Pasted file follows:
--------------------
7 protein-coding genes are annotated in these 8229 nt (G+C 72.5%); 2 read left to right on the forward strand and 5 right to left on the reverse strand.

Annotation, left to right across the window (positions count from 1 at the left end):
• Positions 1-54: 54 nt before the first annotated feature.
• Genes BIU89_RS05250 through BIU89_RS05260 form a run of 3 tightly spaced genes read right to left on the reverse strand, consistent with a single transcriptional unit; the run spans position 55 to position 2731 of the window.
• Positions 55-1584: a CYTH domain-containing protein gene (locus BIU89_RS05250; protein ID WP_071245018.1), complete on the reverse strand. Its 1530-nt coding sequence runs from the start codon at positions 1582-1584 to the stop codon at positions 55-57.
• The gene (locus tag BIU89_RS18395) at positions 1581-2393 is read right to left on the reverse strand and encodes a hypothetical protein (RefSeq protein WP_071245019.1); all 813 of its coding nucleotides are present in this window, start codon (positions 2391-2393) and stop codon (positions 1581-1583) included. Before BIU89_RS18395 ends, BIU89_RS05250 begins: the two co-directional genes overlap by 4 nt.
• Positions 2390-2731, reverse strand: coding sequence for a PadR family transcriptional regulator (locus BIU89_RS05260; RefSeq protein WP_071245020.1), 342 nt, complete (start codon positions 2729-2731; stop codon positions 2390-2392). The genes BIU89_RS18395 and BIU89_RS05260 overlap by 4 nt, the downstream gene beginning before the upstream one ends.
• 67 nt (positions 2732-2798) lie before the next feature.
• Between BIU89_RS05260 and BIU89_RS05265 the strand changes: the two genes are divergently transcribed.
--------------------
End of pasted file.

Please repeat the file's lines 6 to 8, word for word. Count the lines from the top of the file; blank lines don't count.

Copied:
• The gene (locus tag BIU89_RS18395) at positions 1581-2393 is read right to left on the reverse strand and encodes a hypothetical protein (RefSeq protein WP_071245019.1); all 813 of its coding nucleotides are present in this window, start codon (positions 2391-2393) and stop codon (positions 1581-1583) included. Before BIU89_RS18395 ends, BIU89_RS05250 begins: the two co-directional genes overlap by 4 nt.
• Positions 2390-2731, reverse strand: coding sequence for a PadR family transcriptional regulator (locus BIU89_RS05260; RefSeq protein WP_071245020.1), 342 nt, complete (start codon positions 2729-2731; stop codon positions 2390-2392). The genes BIU89_RS18395 and BIU89_RS05260 overlap by 4 nt, the downstream gene beginning before the upstream one ends.
• 67 nt (positions 2732-2798) lie before the next feature.